Election Security Preparedness
The EAC is working with all levels of government to facilitate the conversation regarding securing the election process and to support election officials’ efforts to provide an accessible and secure voting process.
Since the creation of its Voting System Testing and Certification Program, in partnership with the National Institute of Standards and Technology, the EAC has led in ensuring voting systems brought to the market have been vigorously tested against security standards. Voting systems certified by the EAC are not connected to the Internet.
Further, the EAC has worked with local and state election officials—as well as election stakeholders, from accessibility experts to scientists and academics—to ensure that best practices are shared nationwide. These best practices include pre-election testing, security, continuity planning, and post-election audits.
Already this year, the EAC has conducted a series of events related to our #BeReady16 initiative, and more are underway and planned, including activities addressing Election Security Preparedness.
We encourage voters to get involved with their state and local election officials, and ask questions about their election process. The vast majority of election offices offer numerous opportunities for voters to engage in the process, including witnessing pre- election testing of the voting systems. Election officials welcome voters’ questions and participation because they want voters to have confidence and to participate in the process.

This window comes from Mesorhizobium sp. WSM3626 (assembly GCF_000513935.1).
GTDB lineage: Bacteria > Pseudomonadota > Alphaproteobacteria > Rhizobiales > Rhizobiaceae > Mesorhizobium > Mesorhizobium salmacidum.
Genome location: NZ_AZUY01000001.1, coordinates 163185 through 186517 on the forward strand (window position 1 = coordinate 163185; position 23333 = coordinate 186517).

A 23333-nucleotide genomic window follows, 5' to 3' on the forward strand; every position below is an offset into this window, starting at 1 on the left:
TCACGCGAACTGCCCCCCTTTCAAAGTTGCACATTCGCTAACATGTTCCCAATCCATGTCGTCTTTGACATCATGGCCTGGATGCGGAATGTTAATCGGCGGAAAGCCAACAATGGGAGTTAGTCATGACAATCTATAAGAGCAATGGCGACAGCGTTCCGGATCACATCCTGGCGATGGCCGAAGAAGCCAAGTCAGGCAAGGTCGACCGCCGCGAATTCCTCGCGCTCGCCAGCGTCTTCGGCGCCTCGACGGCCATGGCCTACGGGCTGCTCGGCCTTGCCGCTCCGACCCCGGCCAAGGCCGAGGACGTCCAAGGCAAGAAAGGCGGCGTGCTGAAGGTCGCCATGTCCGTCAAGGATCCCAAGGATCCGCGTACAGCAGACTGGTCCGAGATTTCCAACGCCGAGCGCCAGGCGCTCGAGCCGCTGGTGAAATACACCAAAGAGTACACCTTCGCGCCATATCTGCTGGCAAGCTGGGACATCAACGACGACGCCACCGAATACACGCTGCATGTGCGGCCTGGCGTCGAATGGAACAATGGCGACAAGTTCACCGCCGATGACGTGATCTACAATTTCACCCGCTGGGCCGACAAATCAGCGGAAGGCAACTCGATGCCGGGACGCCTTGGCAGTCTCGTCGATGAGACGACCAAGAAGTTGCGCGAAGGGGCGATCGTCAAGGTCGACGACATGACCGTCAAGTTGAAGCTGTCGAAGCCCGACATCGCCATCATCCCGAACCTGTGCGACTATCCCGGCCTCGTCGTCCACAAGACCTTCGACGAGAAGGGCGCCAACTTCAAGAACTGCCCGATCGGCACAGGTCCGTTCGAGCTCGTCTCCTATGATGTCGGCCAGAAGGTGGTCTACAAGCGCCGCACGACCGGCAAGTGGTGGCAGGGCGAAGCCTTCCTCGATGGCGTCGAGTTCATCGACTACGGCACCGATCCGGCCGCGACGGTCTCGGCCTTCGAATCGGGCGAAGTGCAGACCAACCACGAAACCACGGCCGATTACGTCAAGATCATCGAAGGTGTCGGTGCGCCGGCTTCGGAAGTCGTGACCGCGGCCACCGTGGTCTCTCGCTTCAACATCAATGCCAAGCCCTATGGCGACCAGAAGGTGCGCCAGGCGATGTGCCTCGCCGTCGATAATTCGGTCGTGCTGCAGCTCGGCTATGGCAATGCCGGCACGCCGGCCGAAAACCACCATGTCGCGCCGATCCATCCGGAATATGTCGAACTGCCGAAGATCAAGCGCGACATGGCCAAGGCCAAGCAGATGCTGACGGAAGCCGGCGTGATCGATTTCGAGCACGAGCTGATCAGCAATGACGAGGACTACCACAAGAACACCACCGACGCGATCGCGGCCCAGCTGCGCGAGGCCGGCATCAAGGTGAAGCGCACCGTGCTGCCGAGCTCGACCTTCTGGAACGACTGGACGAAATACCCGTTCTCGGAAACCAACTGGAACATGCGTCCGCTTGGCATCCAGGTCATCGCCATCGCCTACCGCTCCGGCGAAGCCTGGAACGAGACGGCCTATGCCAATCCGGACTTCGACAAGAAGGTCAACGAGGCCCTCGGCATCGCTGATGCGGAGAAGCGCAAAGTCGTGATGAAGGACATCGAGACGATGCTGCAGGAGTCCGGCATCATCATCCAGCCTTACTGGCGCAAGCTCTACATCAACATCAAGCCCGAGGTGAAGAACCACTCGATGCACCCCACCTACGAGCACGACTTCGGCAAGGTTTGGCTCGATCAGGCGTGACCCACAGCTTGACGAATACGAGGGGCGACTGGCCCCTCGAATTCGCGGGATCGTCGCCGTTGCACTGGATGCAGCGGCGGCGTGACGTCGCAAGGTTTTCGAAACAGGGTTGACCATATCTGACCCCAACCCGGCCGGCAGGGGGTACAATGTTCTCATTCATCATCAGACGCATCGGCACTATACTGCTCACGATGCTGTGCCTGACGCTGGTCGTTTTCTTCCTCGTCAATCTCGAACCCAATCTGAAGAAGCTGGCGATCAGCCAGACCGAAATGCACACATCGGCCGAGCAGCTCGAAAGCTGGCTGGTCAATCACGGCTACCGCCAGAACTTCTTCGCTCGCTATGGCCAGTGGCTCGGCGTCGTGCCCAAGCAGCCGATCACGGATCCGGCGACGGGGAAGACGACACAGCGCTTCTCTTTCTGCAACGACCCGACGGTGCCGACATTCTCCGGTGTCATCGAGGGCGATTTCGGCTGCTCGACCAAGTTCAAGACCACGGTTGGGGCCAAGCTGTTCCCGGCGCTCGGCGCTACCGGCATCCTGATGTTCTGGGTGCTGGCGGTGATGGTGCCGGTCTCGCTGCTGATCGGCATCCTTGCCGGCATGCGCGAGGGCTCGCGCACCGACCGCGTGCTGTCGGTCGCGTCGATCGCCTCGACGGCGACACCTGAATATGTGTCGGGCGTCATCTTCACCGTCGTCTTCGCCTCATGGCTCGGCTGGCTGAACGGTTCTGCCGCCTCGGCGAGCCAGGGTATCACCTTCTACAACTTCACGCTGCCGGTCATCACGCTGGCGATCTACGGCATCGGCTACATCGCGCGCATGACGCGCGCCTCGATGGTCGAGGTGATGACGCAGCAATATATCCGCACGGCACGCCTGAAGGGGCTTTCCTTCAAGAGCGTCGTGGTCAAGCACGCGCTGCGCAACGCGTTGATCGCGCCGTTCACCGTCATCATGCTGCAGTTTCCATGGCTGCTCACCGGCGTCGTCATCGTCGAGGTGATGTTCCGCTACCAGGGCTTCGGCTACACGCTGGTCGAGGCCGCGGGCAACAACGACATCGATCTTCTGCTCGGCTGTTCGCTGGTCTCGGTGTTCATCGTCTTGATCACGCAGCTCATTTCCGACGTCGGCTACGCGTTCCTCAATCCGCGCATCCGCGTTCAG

Better yet, we encourage voters to work at the polls as election workers. The election process benefits from full engagement from all, and election administrators across the country are seeking election workers now for November.
With 50 days before the deadline to mail ballots to military and overseas voters, the EAC is working with all stakeholders to lead discussions productively so that voters can have the utmost confidence in the election process.